Diabetes and Cholesterol
We have had a hard few decades. Fat gave you cancer. Salt gave you heart attacks. Red meat gave you bowel cancer and eggs raised your cholesterol and fast-tracked your journey to the morgue.
Basically, everything that was natural and whole was attacked for 40 years.
At the same time; In came grain. In came sugar. In came margarine. In came ‘genetically modified foods’. In came ‘added hormones’. In came fast food.
"And we wonder why type 2 diabetes has reached epidemic levels."
However, there is now a gradual shift. Something that is gaining traction and picking up speed. Something that many people are getting behind, despite constant attacks on it's integrity and validity. Science.
Science is starting to take the offensive. For too long it has quietly watched as the food industry has performed their own trials and research and assaulted whole foods to further its own agenda. Science is standing up and saying “sorry, but this can’t continue. Fast food isn’t part of a healthy diet. Industrial amounts of grain usually fed to livestock to make them fat isn’t safe for human consumption, and no, unprocessed - whole foods won’t give us cancer”.
Unfortunately, the damage caused by these attacks is sustained and far-reaching. Governments are often open and susceptible to the lobbyists charged with lining the back pockets of rapacious politicians who lack the moral compass to help an old lady across the street, let alone stop a food manufacturer from the systemic poisoning of millions for the purpose of profit.
Things are changing though. In the case of low carbohydrate diets: there are now many randomised control trials (RCT), meta analysis, and dozens more non-randomised trials and studies lasting many years.
The evidence is clear that this way of eating is far more beneficial for us than a standard western diet, which is a major cause of chronic inflammation, obesity and cardiovascular disease.
The truth about cholesterol
I've recently heard of unethical and immoral behaviour coming out of the USA, where many are at the forefront of the attack from insurance, medical and food companies desperate for you to take more drugs and eat more processed foods. Pharmacies are now calling customers pushing statins due to pressure as they risk losing their ability to bill the insurance companies.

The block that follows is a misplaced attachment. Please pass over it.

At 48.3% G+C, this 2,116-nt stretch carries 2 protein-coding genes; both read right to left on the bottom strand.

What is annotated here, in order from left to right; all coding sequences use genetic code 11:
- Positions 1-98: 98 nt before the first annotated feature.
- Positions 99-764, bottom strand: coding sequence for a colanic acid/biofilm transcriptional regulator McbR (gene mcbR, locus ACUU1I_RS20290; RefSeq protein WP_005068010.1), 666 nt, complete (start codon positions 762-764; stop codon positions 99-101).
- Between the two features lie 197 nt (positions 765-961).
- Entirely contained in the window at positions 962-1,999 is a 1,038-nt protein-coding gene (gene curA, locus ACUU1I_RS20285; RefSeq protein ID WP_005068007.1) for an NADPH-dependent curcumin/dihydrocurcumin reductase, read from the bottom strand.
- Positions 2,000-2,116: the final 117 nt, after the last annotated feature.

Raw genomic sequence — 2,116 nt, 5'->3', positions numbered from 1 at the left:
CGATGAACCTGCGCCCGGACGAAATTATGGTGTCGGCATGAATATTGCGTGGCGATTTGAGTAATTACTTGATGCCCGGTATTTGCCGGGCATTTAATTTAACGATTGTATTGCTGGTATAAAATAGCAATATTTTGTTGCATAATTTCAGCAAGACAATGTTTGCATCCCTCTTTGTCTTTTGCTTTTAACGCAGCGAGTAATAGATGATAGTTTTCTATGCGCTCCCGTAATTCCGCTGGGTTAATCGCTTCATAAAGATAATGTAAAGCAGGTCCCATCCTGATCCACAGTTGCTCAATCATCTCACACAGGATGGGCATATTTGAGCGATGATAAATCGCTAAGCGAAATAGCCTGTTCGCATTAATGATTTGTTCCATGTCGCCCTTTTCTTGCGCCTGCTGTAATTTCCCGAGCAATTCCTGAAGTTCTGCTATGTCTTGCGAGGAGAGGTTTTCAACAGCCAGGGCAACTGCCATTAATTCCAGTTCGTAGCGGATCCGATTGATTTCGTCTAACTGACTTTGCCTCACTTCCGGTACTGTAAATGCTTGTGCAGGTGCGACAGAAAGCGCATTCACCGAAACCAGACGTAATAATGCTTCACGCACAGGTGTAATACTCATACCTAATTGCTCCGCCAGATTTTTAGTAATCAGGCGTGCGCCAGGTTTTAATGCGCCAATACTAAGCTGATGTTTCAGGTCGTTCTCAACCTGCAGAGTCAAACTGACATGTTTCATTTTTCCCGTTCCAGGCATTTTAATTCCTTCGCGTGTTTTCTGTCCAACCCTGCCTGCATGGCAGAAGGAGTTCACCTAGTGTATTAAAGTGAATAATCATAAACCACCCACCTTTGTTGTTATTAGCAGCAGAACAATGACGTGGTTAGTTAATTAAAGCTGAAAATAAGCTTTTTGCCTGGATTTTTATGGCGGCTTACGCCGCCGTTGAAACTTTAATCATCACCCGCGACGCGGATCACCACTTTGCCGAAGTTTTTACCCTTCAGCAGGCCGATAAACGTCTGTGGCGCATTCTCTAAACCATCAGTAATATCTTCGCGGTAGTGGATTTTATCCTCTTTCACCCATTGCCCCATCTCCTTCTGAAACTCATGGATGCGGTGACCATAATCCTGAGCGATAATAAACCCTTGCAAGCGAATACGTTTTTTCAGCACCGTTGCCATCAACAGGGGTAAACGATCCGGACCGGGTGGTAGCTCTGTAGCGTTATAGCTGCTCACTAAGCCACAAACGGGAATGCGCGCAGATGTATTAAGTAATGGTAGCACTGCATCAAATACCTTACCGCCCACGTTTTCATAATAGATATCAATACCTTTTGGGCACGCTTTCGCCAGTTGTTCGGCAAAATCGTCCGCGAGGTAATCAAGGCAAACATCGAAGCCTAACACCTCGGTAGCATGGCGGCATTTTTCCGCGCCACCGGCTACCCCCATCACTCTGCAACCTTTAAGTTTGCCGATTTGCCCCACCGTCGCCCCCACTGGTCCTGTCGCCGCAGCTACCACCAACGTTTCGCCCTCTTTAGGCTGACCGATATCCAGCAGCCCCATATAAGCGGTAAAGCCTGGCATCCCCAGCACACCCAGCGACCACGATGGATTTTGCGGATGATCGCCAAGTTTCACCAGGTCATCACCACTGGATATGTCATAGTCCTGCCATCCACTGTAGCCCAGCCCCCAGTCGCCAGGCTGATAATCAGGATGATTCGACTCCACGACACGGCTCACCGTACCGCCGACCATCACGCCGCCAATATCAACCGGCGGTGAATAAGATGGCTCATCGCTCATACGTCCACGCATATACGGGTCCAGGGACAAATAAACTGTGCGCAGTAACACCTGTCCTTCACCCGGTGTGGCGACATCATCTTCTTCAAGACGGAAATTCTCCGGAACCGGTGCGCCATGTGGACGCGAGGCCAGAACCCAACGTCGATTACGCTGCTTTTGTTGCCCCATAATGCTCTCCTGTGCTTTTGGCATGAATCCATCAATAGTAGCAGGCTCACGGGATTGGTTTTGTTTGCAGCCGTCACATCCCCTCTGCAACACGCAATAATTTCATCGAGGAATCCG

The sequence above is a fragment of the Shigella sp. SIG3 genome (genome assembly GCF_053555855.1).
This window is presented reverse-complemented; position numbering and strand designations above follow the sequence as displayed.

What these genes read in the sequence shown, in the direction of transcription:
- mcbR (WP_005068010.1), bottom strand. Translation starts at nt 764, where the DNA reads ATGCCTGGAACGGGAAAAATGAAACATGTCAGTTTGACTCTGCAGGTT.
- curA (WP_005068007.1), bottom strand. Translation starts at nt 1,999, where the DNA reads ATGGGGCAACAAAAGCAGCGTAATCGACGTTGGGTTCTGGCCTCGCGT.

A quick note about statins:
Statins stop the body from producing the cholesterol that it is designed to produce. They literally stop one of our fundamental body processes from being able to function. The intelligent view on statins is that in the very limited arena where they appear to have some ‘benefit’ (men over 50 who have already had a heart attack), they ‘work’ by having anti-inflammatory properties and that the fact that they lower cholesterol (by stopping the body from being able to produce this vital substance) is a very unfortunate side effect. (Drug companies should work on developing something that has the anti-inflammatory benefit without this huge and damaging side effect – it’s called aspirin). Dr Zoe Harcombe
So, if you're under 50, simply ask your doctor or pharmacist to show you the evidence that a statin will benefit you - because there isn't any.
We must stop disparaging foods that we have been eating for hundreds of thousands of years. It makes no sense and it makes it a lot harder to listen (let alone believe) any type of guidance around diet and nutrition from states, companies or health professionals.
You may say "but Nathan, you always vocalise reducing or removing carbohydrates, and we've been eating this macronutrient for as long as we've been eating meat".
Very true - but if you remove all processed foods from your diet and return to a simple 'live off the land' lifestyle, the amount of carbs dramatically reduces. Mother nature gives us carbs but in minuscule amounts compared to modern food manufacturers. (grain is not living off the land, as you require sophisticated mechanisms to process it. To understand this process see the following link: https://science.howstuffworks.com/life/botany/wheat2.htm)